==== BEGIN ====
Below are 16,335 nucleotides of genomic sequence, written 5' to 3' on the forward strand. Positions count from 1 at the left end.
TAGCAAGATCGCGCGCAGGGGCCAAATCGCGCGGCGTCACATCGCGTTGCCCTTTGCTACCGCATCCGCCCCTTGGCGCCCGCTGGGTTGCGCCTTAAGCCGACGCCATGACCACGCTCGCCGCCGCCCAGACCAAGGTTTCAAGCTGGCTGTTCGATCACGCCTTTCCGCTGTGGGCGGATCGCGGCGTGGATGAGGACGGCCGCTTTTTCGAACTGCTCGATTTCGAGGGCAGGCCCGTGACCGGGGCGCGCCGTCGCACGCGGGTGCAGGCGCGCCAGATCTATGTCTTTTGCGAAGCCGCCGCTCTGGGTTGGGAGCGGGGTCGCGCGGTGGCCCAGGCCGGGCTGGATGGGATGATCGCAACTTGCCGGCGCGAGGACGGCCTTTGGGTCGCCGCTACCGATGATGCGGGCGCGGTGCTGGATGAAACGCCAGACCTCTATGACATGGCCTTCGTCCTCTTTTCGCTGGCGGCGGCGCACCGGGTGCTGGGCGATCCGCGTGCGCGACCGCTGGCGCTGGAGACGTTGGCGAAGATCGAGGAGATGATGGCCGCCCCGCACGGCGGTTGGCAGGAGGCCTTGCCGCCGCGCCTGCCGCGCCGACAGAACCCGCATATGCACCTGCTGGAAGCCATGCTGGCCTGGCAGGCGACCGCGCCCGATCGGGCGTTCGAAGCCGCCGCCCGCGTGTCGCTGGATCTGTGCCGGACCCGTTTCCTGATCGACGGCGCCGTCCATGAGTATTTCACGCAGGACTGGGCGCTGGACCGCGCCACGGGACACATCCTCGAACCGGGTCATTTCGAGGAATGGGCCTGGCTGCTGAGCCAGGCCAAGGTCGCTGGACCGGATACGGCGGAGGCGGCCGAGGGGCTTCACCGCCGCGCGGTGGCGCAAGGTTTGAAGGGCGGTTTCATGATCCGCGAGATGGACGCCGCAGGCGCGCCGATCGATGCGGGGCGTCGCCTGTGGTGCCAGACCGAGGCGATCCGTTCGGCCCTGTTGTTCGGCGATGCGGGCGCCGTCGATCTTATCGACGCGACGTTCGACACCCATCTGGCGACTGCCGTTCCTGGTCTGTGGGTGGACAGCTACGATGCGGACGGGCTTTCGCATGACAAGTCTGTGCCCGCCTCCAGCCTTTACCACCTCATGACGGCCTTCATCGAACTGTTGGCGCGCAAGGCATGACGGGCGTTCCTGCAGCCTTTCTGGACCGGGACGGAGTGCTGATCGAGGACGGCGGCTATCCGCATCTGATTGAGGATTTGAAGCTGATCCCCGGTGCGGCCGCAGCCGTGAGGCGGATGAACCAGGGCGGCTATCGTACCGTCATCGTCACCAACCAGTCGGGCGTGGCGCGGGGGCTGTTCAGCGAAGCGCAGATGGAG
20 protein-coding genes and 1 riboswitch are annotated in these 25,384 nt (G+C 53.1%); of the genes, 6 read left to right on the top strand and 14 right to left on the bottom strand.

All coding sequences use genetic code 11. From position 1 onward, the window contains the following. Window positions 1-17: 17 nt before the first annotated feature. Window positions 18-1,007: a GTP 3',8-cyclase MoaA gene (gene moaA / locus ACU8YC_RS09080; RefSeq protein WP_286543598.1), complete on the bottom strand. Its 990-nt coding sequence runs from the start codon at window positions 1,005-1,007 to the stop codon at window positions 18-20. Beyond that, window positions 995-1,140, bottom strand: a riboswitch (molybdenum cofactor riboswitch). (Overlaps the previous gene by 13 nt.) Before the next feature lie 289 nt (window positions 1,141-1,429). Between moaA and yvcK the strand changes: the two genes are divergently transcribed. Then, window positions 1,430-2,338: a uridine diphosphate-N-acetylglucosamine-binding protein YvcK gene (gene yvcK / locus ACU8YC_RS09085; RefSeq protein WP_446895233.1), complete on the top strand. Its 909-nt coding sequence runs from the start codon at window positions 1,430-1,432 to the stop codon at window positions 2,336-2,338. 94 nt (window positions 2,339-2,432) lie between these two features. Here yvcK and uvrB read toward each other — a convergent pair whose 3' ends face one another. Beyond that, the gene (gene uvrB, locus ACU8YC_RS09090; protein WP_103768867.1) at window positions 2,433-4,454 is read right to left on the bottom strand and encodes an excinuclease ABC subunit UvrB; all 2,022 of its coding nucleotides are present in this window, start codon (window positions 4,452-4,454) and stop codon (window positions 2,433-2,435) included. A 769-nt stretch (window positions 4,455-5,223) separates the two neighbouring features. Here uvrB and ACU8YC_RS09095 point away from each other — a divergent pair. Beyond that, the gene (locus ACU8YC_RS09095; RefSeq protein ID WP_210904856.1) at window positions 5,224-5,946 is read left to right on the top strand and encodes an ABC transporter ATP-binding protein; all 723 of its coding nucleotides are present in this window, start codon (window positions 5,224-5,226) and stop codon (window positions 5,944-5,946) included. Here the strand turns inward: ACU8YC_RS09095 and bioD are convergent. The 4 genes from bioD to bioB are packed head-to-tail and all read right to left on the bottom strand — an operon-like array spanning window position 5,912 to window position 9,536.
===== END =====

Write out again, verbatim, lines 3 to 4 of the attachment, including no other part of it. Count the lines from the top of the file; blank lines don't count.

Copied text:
20 protein-coding genes and 1 riboswitch are annotated in these 25,384 nt (G+C 53.1%); of the genes, 6 read left to right on the top strand and 14 right to left on the bottom strand.

All coding sequences use genetic code 11. From position 1 onward, the window contains the following. Window positions 1-17: 17 nt before the first annotated feature. Window positions 18-1,007: a GTP 3',8-cyclase MoaA gene (gene moaA / locus ACU8YC_RS09080; RefSeq protein WP_286543598.1), complete on the bottom strand. Its 990-nt coding sequence runs from the start codon at window positions 1,005-1,007 to the stop codon at window positions 18-20. Beyond that, window positions 995-1,140, bottom strand: a riboswitch (molybdenum cofactor riboswitch). (Overlaps the previous gene by 13 nt.) Before the next feature lie 289 nt (window positions 1,141-1,429). Between moaA and yvcK the strand changes: the two genes are divergently transcribed. Then, window positions 1,430-2,338: a uridine diphosphate-N-acetylglucosamine-binding protein YvcK gene (gene yvcK / locus ACU8YC_RS09085; RefSeq protein WP_446895233.1), complete on the top strand. Its 909-nt coding sequence runs from the start codon at window positions 1,430-1,432 to the stop codon at window positions 2,336-2,338. 94 nt (window positions 2,339-2,432) lie between these two features. Here yvcK and uvrB read toward each other — a convergent pair whose 3' ends face one another. Beyond that, the gene (gene uvrB, locus ACU8YC_RS09090; protein WP_103768867.1) at window positions 2,433-4,454 is read right to left on the bottom strand and encodes an excinuclease ABC subunit UvrB; all 2,022 of its coding nucleotides are present in this window, start codon (window positions 4,452-4,454) and stop codon (window positions 2,433-2,435) included. A 769-nt stretch (window positions 4,455-5,223) separates the two neighbouring features. Here uvrB and ACU8YC_RS09095 point away from each other — a divergent pair. Beyond that, the gene (locus ACU8YC_RS09095; RefSeq protein ID WP_210904856.1) at window positions 5,224-5,946 is read left to right on the top strand and encodes an ABC transporter ATP-binding protein; all 723 of its coding nucleotides are present in this window, start codon (window positions 5,224-5,226) and stop codon (window positions 5,944-5,946) included. Here the strand turns inward: ACU8YC_RS09095 and bioD are convergent. The 4 genes from bioD to bioB are packed head-to-tail and all read right to left on the bottom strand — an operon-like array spanning window position 5,912 to window position 9,536.